Two Buckhead principals announced on April 17 that they will not return to their schools next year.
North Atlanta High Principal Howard “Gene” Taylor has again announced his resignation, this time effective June 30, while Sutton Middle School Principal Audrey Sofianos announced she’s leaving on June 30, too.
Taylor previously announced in September 2013 that he was quitting to become principal at Berkmark High in Gwinnett County. Taylor had complained about micromanagement during his post at North Atlanta. After he announced he was quitting, he was offered a position with Atlanta Public Schools as a regional director. That offer was quickly overturned by the school board, but Taylor decided to stay on in his original role as principal.
While Taylor did not indicate why he is leaving in a letter to the school community that announced his resignation, Sutton said in an eblast to Sutton Middle School families that she’s resigning to focus on health and family and cannot continue in a full-time role.
Below is Taylor’s letter:
Dear Warrior Parents, Students and Community,
I am writing to share with you that I will not be signing a contract with Atlanta Public Schools to continue in the role of principal for next year. Effective June 30, 2014, I will resign the position of Principal of North Atlanta High School.
While more work needs to be done, we have made much progress during our time together. Having reached an 80% 4-year graduation rate in 2013, with approximately half of our students receiving federally subsidized meals, North Atlanta High School has achieved one of the highest graduation rates in the state, but especially among Title I schools. North Atlanta is significantly closing the achievement gap between students in the black and white subgroups, with students in our white subgroup achieving an 85.7% and students in our black subgroup achieving an 80.4% 4-year graduation rate. Our students in the Hispanic subgroup are not only outperforming Hispanic students in APS and Georgia, but with a 4-year graduation rate of 66.7%, Hispanic students at North Atlanta High School have achieved agraduation rate higher than the APS system average and just 4.8% lower than the average 4-year graduation rate for Georgia. Additionally, while one is hard-pressed to find a factor more negatively related to student learning than poverty, the 4-year graduation rate of 76.8% for our students in the economically disadvantaged subgroup is higher than the APS system average and the average for Georgia.This level of progress is truly impressive.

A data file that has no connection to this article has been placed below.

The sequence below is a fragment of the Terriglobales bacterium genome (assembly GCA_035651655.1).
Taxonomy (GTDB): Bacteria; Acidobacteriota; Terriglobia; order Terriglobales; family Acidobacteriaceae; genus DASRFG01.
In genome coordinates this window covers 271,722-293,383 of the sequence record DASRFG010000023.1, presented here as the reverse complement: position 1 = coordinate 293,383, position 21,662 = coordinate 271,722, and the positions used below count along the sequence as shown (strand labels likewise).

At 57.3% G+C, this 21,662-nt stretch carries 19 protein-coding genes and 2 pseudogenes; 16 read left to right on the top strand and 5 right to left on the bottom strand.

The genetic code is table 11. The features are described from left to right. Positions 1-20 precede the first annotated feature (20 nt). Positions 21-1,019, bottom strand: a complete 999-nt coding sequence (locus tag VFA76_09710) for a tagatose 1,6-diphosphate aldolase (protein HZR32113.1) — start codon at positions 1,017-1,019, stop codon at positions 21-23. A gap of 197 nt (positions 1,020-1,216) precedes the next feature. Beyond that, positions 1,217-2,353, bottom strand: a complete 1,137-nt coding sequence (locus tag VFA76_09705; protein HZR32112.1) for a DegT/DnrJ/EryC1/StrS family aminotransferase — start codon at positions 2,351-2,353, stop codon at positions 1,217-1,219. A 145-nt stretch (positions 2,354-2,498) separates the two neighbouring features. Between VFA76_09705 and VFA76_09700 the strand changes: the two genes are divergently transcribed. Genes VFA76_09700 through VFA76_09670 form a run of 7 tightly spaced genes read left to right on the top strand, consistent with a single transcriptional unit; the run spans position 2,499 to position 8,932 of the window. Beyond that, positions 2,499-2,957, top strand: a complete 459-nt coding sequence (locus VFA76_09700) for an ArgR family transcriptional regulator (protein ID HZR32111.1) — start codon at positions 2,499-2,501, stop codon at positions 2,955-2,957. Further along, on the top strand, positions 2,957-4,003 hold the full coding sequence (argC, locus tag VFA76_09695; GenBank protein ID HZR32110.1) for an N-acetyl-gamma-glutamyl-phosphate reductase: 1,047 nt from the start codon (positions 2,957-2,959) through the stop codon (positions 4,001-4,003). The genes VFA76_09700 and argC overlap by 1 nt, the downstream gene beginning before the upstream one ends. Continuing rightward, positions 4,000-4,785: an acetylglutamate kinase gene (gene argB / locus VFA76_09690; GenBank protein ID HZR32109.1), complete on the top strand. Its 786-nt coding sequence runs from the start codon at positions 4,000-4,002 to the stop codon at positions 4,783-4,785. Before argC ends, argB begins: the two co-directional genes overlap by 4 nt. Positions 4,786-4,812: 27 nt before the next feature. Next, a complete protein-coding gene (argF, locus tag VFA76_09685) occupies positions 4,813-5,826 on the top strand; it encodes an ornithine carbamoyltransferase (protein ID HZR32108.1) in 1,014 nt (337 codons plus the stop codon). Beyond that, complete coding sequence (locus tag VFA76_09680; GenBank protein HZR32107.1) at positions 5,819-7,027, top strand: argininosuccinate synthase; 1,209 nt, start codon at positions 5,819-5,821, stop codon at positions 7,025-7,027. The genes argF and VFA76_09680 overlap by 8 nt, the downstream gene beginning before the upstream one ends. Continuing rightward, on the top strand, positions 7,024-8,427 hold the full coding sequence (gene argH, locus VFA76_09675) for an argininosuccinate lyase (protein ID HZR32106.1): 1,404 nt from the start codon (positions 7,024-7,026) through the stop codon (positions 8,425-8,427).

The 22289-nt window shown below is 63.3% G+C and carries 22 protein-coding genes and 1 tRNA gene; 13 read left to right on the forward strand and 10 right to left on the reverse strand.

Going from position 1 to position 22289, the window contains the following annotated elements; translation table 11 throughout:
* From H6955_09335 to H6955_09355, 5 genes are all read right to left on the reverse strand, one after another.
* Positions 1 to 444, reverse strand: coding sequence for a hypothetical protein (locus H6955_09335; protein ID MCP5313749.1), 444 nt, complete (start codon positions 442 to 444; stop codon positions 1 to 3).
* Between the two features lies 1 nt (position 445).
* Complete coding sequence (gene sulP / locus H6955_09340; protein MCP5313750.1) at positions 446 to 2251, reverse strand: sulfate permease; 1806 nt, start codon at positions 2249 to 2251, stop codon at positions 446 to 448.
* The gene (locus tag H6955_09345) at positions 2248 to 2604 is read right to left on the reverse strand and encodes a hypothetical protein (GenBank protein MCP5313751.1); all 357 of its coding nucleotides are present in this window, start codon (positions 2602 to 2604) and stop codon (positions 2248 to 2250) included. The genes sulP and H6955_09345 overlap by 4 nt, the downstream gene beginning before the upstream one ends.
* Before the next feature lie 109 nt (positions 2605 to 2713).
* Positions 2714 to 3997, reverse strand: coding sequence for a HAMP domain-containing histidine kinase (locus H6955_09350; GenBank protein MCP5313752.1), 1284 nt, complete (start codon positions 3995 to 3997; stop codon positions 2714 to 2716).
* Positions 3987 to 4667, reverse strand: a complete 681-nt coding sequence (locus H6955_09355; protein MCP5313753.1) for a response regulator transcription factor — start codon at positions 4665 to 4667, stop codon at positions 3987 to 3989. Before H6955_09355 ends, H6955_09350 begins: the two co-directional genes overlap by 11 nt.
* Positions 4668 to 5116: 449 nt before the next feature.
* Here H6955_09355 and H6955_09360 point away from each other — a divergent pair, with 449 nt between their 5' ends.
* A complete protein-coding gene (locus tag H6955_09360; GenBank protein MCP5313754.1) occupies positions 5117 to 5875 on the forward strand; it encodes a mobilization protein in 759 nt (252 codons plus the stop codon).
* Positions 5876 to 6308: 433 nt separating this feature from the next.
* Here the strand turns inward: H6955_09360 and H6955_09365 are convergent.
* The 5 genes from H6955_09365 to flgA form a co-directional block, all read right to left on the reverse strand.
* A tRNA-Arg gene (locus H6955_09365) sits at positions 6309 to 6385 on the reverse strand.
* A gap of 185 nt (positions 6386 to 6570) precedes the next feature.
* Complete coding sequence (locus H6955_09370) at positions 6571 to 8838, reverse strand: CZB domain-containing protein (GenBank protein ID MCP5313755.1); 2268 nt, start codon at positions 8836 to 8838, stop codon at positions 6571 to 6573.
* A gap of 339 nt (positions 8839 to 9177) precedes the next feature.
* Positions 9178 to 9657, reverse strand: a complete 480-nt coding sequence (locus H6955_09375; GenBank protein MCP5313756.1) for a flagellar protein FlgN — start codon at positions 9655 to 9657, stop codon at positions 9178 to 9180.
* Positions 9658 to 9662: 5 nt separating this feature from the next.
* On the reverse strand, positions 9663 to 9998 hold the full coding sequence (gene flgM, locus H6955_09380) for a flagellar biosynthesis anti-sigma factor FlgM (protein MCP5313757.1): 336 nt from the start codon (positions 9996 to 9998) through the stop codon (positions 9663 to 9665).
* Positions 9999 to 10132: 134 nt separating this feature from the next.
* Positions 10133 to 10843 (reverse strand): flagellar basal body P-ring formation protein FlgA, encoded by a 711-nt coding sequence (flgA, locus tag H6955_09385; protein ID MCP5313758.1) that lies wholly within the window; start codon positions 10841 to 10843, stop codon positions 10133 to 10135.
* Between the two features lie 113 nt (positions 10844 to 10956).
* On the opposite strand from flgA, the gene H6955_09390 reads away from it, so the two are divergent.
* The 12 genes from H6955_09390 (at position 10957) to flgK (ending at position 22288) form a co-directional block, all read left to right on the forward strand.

In addition to our success with graduation rates, together we have dramatically increased student participation in the Advanced Placement program, including offering five sections each in AP Biology, AP Human Geography, and AP World History this year. With 32 of the 77 full IB Diploma Program candidates earning the IB Diploma last year, we achieved a 42% Diploma achievement rate, our highest rate within at least the last five years. Of our students taking two or more IB exams last year, 97.5% scored a 4 or higher on two or more exams. With 140 rising juniors already expressing interest, we expect a dramatic increase in student participation in the IB Diploma Program for next year. The additional scaffolding of the Advanced Placement courses we are now providing these and future IB Diploma Program students is bound to lead to our greatest IBDP success yet. It is no wonder that the Washington Post has named North Atlanta High School one of “America’s Most Challenging High Schools,” only one of three APS schools named, and the APS school with the highest ranking.
We have accomplished much during our time together, including our successful move into the new North Atlanta facility. I am deeply saddened that our time together has not been longer; however, for the remainder of our time together, I will continue to do as I have done every day since becoming your principal—give you my all toward makingNorth—the direction to EXCELLENCEfor all of our students.
You have my heart,
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